Curious Minds: How a Child Becomes a Scientist
Pantheon Books, 2004 - Biography & Autobiography - 236 pages
A fascinating collection of essays from twenty-seven of the world’s most interesting scientists about the moments and events in their childhoods that set them on the paths that would define their lives.
What makes a child decide to become a scientist?
•For Robert Sapolsky—Stanford professor of biology—it was an argument with a rabbi over a passage in the Bible.
•Physicist Lee Smolin traces his inspiration to the volume of Einstein’s work he picked up as a diversion from heartbreak.
•Mihaly Csikszentmihalyi, a psychologist and the author of Flow, found his calling through Descartes.
•Mary Catherine Bateson—author of Composing a Life—discovered that she wanted to be an anthropologist while studying Hebrew.
•Janna Levin—author of How the Universe Got Its Spots—felt impelled by the work of Carl Sagan to know more.
Murray Gell-Mann, Nicholas Humphrey, Freeman Dyson, Daniel C. Dennett, Lynn Margulis, V. S. Ramachandran, Howard Gardner, Richard Dawkins, and more than a dozen others tell their own entertaining and often inspiring stories of the deciding moment. Illuminating memoir meets superb science writing in essays that invite us to consider what it is—and isn’t—that sets the scientific mind apart and into action.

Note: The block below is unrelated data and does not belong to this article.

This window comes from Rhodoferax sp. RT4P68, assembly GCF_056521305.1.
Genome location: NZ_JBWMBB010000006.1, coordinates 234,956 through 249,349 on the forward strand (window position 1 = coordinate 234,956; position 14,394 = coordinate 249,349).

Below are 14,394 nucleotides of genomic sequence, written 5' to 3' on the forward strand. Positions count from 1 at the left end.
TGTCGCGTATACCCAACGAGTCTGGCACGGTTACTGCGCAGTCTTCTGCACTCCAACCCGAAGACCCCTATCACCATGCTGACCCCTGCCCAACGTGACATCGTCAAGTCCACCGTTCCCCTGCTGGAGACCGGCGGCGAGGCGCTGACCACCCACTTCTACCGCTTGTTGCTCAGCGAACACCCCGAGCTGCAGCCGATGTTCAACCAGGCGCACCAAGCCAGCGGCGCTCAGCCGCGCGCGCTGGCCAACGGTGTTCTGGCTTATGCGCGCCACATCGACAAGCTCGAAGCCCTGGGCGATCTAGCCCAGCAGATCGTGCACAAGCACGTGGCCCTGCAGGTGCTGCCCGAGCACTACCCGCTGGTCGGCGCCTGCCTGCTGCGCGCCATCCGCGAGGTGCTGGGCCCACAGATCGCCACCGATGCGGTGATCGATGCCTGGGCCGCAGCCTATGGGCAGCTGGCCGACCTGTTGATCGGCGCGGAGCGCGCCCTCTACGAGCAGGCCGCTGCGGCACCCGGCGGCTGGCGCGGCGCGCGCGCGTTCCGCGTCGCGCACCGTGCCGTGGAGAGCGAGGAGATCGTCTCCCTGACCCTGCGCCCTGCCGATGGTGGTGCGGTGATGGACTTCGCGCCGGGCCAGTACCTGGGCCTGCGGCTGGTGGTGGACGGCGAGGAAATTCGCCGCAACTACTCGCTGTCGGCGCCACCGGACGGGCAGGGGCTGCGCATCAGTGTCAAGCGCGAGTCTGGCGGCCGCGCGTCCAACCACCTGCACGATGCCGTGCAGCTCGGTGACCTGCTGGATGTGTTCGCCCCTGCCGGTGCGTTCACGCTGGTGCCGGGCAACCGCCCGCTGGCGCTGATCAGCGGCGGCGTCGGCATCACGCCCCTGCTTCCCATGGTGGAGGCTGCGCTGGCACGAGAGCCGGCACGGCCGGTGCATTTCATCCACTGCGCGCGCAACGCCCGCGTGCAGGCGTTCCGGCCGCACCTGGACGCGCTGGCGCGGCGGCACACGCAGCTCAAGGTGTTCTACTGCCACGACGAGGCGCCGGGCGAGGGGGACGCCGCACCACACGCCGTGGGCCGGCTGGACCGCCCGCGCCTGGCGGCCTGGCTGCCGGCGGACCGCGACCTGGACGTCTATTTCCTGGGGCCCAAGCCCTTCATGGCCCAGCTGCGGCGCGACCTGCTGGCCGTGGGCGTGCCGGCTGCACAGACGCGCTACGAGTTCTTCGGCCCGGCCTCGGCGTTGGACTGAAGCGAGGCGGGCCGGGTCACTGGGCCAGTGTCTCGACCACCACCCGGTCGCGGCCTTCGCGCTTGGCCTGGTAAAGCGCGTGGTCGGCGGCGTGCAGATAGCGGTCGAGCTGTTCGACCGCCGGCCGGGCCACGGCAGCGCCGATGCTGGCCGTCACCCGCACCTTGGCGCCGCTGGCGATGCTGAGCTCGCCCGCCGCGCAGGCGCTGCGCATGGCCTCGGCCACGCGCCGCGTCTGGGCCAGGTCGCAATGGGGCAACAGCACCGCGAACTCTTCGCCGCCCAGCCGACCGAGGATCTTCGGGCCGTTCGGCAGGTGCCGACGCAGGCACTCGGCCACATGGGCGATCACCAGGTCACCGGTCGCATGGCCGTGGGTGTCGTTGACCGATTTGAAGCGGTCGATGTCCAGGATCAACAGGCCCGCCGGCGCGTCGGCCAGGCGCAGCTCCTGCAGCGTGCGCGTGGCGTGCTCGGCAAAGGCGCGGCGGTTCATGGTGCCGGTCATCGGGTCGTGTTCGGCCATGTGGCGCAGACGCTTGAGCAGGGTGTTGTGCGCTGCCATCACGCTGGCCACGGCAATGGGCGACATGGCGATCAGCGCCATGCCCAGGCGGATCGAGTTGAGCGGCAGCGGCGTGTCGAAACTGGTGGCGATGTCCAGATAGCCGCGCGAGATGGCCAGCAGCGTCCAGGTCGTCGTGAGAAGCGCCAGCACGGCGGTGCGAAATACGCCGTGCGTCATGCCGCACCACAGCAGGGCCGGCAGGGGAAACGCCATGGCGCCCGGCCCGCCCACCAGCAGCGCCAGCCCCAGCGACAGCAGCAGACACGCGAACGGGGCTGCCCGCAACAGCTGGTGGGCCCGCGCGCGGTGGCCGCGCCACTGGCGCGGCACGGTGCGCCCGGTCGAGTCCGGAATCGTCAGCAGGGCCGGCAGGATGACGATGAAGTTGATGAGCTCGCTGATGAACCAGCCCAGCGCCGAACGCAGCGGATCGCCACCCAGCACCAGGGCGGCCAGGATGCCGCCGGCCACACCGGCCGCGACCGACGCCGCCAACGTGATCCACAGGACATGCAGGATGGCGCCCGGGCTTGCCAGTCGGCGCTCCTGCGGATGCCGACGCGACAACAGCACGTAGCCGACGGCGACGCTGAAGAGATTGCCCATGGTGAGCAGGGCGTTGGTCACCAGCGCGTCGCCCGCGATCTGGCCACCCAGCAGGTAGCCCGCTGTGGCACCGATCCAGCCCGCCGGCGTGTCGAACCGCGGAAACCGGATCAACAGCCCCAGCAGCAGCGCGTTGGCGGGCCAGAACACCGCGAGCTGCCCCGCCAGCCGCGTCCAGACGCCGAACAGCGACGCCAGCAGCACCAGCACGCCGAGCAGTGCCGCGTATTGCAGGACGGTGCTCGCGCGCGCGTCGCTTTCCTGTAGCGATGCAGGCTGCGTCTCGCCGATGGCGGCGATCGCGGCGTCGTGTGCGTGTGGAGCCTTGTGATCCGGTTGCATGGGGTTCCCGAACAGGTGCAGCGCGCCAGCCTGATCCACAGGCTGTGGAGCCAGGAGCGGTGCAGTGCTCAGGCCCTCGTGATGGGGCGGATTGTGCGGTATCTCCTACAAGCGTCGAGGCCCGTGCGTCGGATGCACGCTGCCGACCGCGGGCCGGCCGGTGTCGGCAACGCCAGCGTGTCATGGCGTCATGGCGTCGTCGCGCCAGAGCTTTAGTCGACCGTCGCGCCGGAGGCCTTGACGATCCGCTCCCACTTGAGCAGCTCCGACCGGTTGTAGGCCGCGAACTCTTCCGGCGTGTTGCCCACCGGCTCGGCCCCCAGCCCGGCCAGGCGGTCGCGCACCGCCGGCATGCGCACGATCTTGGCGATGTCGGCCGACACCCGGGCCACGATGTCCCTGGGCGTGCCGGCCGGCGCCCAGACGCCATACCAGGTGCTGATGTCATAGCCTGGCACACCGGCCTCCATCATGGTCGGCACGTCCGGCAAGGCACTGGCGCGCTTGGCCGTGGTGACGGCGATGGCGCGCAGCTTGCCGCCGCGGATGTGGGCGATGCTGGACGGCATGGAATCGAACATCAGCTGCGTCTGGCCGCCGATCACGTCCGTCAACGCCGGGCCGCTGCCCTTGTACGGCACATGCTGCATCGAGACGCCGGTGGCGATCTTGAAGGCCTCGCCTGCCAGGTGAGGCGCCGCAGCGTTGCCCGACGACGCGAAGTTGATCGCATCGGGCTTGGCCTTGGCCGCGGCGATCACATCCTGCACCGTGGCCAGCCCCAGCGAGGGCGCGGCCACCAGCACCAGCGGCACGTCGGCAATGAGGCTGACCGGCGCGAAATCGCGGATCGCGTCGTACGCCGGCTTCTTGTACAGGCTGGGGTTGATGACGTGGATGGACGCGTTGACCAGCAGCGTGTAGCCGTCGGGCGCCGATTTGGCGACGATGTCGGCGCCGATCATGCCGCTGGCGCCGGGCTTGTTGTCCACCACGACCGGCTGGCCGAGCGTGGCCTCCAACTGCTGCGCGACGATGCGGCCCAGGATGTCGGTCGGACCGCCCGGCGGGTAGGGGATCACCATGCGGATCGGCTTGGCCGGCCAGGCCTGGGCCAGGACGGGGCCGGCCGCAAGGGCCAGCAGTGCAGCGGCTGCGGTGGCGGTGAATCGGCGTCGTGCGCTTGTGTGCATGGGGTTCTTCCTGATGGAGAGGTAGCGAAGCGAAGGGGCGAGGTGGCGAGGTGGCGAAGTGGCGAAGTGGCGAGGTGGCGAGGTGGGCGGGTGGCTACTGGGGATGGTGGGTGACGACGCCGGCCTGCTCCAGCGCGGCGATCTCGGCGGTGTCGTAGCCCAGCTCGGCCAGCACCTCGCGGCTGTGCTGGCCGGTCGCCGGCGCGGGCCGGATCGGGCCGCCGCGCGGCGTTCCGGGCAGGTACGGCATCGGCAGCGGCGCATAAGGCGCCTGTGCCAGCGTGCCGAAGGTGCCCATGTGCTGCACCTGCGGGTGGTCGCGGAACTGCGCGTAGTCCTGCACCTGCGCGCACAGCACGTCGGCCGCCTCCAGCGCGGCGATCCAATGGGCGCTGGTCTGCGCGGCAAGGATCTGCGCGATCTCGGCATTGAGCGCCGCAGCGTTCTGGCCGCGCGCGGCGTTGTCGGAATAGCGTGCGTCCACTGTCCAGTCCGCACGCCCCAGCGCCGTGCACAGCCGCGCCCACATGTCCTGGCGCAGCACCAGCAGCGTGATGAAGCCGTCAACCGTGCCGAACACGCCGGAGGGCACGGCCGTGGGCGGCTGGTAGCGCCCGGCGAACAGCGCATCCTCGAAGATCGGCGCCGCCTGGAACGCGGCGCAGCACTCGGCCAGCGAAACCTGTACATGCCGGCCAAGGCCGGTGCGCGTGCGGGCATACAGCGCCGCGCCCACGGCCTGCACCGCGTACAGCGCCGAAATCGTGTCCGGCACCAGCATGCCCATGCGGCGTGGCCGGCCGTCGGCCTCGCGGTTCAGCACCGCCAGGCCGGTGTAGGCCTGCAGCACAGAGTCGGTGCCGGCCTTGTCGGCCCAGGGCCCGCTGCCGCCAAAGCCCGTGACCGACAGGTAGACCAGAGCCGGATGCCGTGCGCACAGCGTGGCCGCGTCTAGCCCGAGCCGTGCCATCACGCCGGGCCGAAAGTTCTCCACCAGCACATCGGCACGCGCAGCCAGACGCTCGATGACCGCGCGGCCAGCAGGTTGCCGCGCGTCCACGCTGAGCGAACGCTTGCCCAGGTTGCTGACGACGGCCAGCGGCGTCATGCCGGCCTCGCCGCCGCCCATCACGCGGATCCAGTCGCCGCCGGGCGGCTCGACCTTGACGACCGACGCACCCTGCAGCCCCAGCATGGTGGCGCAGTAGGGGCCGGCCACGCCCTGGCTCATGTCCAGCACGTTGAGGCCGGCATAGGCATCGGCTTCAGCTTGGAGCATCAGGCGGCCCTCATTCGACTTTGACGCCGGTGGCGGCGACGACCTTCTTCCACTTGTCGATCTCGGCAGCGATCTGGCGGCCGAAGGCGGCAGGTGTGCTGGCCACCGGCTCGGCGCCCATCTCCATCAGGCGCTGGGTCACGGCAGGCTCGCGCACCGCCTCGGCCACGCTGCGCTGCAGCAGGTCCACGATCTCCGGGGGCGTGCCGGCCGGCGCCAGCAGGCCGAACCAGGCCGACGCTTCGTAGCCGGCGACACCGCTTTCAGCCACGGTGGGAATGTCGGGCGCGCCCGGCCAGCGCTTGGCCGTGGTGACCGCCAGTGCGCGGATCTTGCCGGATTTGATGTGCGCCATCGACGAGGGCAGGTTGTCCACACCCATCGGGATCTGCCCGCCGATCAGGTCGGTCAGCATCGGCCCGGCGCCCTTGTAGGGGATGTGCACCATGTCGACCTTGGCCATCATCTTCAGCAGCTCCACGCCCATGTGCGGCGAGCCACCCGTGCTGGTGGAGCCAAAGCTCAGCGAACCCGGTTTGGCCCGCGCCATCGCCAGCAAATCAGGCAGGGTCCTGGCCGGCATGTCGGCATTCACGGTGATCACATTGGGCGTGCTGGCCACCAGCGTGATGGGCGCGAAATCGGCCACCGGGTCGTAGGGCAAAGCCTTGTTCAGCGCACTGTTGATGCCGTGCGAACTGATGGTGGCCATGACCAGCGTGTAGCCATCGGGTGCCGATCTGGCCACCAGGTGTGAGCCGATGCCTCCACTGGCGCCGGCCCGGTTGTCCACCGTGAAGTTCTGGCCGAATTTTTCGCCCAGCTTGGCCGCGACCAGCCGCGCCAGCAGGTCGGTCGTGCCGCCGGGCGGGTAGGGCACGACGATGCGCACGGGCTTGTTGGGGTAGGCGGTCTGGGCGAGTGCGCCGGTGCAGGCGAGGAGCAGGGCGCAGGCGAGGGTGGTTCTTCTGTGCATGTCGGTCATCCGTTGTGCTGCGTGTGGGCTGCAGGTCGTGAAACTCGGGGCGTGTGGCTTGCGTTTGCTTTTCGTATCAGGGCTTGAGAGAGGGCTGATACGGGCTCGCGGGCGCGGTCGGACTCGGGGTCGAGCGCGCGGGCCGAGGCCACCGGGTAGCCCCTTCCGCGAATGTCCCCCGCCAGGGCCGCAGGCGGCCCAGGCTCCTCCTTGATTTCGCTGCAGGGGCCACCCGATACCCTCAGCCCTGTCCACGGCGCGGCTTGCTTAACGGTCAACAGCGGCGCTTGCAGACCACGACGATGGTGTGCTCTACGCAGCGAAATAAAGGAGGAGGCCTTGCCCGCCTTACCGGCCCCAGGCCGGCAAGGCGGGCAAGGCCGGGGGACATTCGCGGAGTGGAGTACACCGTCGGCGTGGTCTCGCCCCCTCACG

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LibraryThing ReviewUser Review - kevinashley - LibraryThing
This is a book which I enjoyed far, far more than I expected to - a book that, having read it, I want everyone I know to read and enjoy as well. This is despite the fact that I suspect the book hasn't ... Read full review
Curious minds: twenty-seven scientists describe what inspired them to choose their pathsUser Review - Not Available - Book Verdict
Just what turns a child on to science? This is the determinant that editor and author Brockman (The Next Fifty Years ) seeks to elicit in this collection of 27 essays. Notables like Robert Sapolsky ... Read full review